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In the tradition of great storytellers, Davis continues to approach Off The Path in serial form. He’ll explore this season, called "Off the Plank," in 2 or 3 installments and then combine them into a single podcast episode. Here, you’ll find those individual installments — which we’re calling “Mile Markers.” Enjoy the ride!

Christina's World: Wyeth's masterpiece is still an "enigma"

"Christina's World" by Andrew Wyeth, on display at the Museum of Modern Art in New York City.
Davis Dunavin
"Christina's World" by Andrew Wyeth, on display at the Museum of Modern Art in New York City.

“Christina’s World” is one of the most recognizable American paintings of the 20th century. It’s set in the coastal landscape of Maine. Artist Andrew Wyeth and his subject Christina still fascinates us 75 years later.

What you see on the canvas is a bit disorienting. You’re at a loss to know what’s really happening. A black-haired woman in a pink dress seems to be crawling in a grassy field — her back turned to the viewer, her face unseen.

Ann Temkin is a curator for New York City’s Museum of Modern Art, where the painting is displayed. She said the air of mystery about “Christina’s World” draws a lot of visitors.

“And as you can guess, it's a picture that's always got a lot of people in front of it," Temkin said at the Museum of Modern Art, where the painting is on display.

The woman in the painting suffers from a degenerative condition and is unable to walk. Andrew Wyeth wanted to show the reality of her world.

The other three paintings in this gallery are by abstract artists like William De Kooning. All were painted in 1948.

“And the point that we wanted to make in this gallery is that at any given point in time, in this case, 1948 in New York City, there are always artists doing absolutely unrelated, even opposite things," Temkin said.

Andrew Wyeth stands out. Art historians tend to classify Wyeth’s style with words like “realist” and “regionalist.” Some critics were a little more disdainful. The New Yorker’s art critic called him “formulaic” — one curator called him a “kitsch-meister.” The New York Times wrote that the art world found his work old-fashioned. Ann Temkin disagrees.

“I wouldn't exactly say old fashioned," she said. "I think there is in the art world a sense of him as not radical, not experimental in the way that we often equate with modern art like Picasso or Matisse.”

Christina’s World hung in a different place for years, and at one point it went into storage — which led to an editorial in the Boston Globe. Wyeth’s son Jamie — a famous artist in his own right -- also protested.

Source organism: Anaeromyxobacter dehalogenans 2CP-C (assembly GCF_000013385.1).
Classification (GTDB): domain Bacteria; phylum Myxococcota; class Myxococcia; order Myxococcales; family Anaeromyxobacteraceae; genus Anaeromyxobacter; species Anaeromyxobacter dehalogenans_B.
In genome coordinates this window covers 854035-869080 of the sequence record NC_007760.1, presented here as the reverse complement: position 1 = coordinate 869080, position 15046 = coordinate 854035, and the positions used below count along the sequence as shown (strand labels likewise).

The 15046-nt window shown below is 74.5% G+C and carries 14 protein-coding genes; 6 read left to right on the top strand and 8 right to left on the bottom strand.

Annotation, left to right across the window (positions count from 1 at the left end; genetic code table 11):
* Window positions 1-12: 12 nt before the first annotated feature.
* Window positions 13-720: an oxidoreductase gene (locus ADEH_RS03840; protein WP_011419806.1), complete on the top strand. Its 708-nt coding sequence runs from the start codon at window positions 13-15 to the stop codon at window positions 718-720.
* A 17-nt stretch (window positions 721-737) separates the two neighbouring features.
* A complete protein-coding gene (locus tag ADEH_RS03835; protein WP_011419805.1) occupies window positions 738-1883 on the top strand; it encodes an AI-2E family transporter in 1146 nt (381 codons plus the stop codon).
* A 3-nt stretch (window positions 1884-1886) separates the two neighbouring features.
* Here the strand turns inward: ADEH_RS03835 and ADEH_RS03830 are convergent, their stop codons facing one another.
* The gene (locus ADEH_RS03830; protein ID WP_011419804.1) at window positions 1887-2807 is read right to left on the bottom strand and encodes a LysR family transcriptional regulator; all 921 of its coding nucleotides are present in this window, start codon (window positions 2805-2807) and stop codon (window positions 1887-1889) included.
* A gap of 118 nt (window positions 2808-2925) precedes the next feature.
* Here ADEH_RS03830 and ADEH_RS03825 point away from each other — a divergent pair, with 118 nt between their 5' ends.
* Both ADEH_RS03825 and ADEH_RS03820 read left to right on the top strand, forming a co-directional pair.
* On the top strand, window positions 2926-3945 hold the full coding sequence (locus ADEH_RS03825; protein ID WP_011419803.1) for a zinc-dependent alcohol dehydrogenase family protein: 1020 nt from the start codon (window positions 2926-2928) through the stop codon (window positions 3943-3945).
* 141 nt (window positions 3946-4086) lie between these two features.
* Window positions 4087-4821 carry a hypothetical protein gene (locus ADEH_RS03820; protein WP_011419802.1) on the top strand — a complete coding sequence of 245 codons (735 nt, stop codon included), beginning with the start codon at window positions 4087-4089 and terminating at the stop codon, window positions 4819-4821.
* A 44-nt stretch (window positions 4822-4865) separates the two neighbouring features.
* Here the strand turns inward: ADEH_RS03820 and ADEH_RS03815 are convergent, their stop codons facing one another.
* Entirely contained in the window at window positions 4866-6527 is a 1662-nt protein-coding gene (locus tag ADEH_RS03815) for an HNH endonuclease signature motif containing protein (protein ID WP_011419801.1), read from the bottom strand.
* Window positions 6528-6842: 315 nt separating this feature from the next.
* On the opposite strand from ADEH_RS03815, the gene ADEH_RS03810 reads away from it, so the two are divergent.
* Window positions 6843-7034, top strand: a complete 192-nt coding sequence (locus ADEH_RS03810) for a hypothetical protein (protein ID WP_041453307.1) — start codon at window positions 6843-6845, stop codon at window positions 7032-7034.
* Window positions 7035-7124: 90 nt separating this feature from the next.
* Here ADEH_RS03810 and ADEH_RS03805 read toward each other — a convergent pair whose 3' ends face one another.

“It's fascinating, right?" Temkin said. "Because that speaks to the way this has touched a kind of popular devotion in a way that very few modern paintings do. We could take off view a very important Cezanne or Matisse, there wouldn't be that sort of sense of personal grief or irritation that I think the Wyeth devotees feel about this. And I think that probably comes because he is somewhat of an underdog in terms of the art history books.”

The painting has been referenced in pop culture, like the movie Forrest Gump and the video game series The Last Of Us.

“I think people are grabbed by the enigma of it. Right? What's going on here?" Temkin said. "For me, it's definitely melancholic. And does give a sense of sadness, or struggle. It’s quite clear, even if you don’t know the woman is disabled, the way her very thin rickety hands, arms, are, and her sort of arthritic-looking hands …You realize this is someone who's not well — and the fact that you don't see her face is almost more unnerving than if you did.”

But Ann Temkin doesn’t think Andrew Wyeth was presenting someone in a pitiful light. Turns out Christina was a neighbor where Wyeth spent summers in Maine. In fact, the painting may have been a tribute to her strength. More on that in the next installment of Off the Path.

Davis Dunavin loves telling stories, whether on the radio or around the campfire. He started in Missouri and ended up in Connecticut, which, he'd like to point out, is the same geographic trajectory taken by Mark Twain.